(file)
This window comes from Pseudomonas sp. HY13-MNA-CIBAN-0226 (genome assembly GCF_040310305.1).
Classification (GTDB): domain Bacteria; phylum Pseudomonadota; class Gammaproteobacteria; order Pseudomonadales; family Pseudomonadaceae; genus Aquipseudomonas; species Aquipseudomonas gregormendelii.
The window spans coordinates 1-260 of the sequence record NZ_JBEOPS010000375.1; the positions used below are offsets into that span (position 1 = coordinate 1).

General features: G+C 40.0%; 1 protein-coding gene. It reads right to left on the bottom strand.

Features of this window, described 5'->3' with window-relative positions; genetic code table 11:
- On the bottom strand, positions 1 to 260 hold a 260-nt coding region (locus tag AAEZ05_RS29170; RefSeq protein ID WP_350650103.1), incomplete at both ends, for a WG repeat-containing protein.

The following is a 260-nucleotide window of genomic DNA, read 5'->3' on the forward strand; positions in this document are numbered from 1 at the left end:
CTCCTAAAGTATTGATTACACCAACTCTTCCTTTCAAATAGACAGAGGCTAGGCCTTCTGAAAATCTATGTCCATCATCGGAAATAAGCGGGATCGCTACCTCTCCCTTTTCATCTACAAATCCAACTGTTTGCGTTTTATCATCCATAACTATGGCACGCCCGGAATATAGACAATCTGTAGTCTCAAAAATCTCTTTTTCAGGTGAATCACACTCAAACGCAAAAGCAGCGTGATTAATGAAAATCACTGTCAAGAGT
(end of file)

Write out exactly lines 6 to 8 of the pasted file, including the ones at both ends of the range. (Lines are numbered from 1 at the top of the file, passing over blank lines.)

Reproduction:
- On the bottom strand, positions 1 to 260 hold a 260-nt coding region (locus tag AAEZ05_RS29170; RefSeq protein ID WP_350650103.1), incomplete at both ends, for a WG repeat-containing protein.

The following is a 260-nucleotide window of genomic DNA, read 5'->3' on the forward strand; positions in this document are numbered from 1 at the left end:
CTCCTAAAGTATTGATTACACCAACTCTTCCTTTCAAATAGACAGAGGCTAGGCCTTCTGAAAATCTATGTCCATCATCGGAAATAAGCGGGATCGCTACCTCTCCCTTTTCATCTACAAATCCAACTGTTTGCGTTTTATCATCCATAACTATGGCACGCCCGGAATATAGACAATCTGTAGTCTCAAAAATCTCTTTTTCAGGTGAATCACACTCAAACGCAAAAGCAGCGTGATTAATGAAAATCACTGTCAAGAGT